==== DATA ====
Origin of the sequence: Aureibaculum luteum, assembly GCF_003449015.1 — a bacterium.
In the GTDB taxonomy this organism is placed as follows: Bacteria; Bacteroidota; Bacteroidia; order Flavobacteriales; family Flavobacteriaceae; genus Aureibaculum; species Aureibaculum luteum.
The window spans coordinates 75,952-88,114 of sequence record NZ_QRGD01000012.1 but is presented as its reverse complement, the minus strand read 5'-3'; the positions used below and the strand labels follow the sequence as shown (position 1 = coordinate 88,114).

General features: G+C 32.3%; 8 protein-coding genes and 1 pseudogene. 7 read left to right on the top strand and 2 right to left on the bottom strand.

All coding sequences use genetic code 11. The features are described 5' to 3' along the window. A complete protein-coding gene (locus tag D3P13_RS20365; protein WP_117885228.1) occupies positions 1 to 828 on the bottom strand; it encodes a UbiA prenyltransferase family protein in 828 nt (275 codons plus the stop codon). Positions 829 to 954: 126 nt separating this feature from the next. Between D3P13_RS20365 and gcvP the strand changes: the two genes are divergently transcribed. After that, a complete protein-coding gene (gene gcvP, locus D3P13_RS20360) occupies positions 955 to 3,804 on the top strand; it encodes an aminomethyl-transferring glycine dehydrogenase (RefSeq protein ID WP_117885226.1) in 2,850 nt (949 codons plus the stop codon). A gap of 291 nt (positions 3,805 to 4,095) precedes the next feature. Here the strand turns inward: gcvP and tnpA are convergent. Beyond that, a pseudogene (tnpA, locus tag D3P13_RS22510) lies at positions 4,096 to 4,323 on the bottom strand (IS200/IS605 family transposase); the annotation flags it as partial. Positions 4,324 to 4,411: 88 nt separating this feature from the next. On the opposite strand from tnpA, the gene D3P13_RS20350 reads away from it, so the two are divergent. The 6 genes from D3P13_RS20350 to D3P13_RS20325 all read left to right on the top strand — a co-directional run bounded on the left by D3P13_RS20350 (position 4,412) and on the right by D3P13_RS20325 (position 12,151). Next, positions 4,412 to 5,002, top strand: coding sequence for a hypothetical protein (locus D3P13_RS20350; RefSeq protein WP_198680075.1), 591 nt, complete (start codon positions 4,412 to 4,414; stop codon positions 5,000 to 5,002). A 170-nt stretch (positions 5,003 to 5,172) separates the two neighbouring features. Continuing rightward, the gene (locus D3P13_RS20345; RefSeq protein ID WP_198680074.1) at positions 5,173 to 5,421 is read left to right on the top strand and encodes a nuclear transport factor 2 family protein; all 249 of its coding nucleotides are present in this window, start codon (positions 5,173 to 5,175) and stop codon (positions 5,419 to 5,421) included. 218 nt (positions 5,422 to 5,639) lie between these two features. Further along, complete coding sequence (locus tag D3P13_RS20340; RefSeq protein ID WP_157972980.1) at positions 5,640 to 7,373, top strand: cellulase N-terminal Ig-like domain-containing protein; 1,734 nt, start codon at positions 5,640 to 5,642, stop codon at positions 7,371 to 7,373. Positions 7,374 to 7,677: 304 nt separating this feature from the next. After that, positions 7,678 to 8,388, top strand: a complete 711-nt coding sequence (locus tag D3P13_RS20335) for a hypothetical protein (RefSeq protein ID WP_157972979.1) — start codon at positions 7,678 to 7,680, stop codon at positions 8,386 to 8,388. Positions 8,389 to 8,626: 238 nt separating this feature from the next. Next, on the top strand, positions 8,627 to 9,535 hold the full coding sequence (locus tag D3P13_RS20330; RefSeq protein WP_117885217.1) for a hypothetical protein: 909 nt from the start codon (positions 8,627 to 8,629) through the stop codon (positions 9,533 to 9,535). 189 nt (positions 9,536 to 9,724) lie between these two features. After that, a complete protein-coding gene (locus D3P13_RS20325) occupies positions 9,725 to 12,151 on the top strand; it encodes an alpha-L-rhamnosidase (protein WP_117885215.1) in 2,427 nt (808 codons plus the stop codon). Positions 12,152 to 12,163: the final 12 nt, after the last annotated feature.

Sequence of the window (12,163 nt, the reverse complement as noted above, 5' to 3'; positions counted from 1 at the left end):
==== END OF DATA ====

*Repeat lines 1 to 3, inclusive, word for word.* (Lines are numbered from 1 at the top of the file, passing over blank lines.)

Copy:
Origin of the sequence: Aureibaculum luteum, assembly GCF_003449015.1 — a bacterium.
In the GTDB taxonomy this organism is placed as follows: Bacteria; Bacteroidota; Bacteroidia; order Flavobacteriales; family Flavobacteriaceae; genus Aureibaculum; species Aureibaculum luteum.
The window spans coordinates 75,952-88,114 of sequence record NZ_QRGD01000012.1 but is presented as its reverse complement, the minus strand read 5'-3'; the positions used below and the strand labels follow the sequence as shown (position 1 = coordinate 88,114).